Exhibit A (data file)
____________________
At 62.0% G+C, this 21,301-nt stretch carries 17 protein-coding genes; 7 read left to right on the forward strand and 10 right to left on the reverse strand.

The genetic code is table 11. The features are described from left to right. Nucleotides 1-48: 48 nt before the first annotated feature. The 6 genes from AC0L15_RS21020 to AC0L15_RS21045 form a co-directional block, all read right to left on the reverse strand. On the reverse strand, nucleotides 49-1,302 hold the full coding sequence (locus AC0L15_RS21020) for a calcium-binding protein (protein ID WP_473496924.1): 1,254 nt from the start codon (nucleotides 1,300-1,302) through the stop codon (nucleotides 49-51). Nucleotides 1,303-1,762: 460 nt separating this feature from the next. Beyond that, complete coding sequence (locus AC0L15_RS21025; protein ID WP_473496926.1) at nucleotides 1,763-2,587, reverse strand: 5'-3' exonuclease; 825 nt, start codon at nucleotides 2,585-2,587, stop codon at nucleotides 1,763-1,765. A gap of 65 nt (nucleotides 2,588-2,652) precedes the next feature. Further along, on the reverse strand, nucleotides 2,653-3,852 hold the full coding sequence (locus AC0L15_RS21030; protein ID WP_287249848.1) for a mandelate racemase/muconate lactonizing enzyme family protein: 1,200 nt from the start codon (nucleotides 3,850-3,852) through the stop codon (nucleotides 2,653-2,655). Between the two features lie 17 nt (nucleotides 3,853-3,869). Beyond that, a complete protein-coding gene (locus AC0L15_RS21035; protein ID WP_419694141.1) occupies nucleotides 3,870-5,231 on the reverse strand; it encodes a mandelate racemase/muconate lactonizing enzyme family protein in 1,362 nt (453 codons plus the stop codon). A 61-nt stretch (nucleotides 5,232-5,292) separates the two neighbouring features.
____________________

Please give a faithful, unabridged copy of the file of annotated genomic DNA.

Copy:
At 62.0% G+C, this 21,301-nt stretch carries 17 protein-coding genes; 7 read left to right on the forward strand and 10 right to left on the reverse strand.

The genetic code is table 11. The features are described from left to right. Nucleotides 1-48: 48 nt before the first annotated feature. The 6 genes from AC0L15_RS21020 to AC0L15_RS21045 form a co-directional block, all read right to left on the reverse strand. On the reverse strand, nucleotides 49-1,302 hold the full coding sequence (locus AC0L15_RS21020) for a calcium-binding protein (protein ID WP_473496924.1): 1,254 nt from the start codon (nucleotides 1,300-1,302) through the stop codon (nucleotides 49-51). Nucleotides 1,303-1,762: 460 nt separating this feature from the next. Beyond that, complete coding sequence (locus AC0L15_RS21025; protein ID WP_473496926.1) at nucleotides 1,763-2,587, reverse strand: 5'-3' exonuclease; 825 nt, start codon at nucleotides 2,585-2,587, stop codon at nucleotides 1,763-1,765. A gap of 65 nt (nucleotides 2,588-2,652) precedes the next feature. Further along, on the reverse strand, nucleotides 2,653-3,852 hold the full coding sequence (locus AC0L15_RS21030; protein ID WP_287249848.1) for a mandelate racemase/muconate lactonizing enzyme family protein: 1,200 nt from the start codon (nucleotides 3,850-3,852) through the stop codon (nucleotides 2,653-2,655). Between the two features lie 17 nt (nucleotides 3,853-3,869). Beyond that, a complete protein-coding gene (locus AC0L15_RS21035; protein ID WP_419694141.1) occupies nucleotides 3,870-5,231 on the reverse strand; it encodes a mandelate racemase/muconate lactonizing enzyme family protein in 1,362 nt (453 codons plus the stop codon). A 61-nt stretch (nucleotides 5,232-5,292) separates the two neighbouring features.